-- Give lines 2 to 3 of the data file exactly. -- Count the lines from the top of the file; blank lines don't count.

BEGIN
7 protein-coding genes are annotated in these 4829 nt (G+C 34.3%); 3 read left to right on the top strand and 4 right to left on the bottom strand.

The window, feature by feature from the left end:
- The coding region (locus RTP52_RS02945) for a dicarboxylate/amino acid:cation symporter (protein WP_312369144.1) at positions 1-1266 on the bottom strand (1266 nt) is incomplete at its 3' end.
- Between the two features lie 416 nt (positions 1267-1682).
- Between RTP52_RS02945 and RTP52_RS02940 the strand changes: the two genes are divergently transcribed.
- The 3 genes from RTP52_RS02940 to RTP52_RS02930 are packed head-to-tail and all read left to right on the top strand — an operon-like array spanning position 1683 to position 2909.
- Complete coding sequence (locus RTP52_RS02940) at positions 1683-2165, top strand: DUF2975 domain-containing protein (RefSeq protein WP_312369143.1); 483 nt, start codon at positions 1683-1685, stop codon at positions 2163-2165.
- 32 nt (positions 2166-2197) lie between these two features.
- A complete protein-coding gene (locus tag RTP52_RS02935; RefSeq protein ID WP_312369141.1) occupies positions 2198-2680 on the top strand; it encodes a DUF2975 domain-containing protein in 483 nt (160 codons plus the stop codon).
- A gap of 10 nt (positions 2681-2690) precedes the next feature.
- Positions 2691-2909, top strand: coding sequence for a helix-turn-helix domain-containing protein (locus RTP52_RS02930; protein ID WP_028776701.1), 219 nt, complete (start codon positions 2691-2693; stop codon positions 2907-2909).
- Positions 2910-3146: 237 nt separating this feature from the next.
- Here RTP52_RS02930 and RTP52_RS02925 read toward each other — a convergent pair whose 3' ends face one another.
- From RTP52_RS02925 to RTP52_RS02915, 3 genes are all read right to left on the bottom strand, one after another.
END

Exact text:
The window, feature by feature from the left end:
- The coding region (locus RTP52_RS02945) for a dicarboxylate/amino acid:cation symporter (protein WP_312369144.1) at positions 1-1266 on the bottom strand (1266 nt) is incomplete at its 3' end.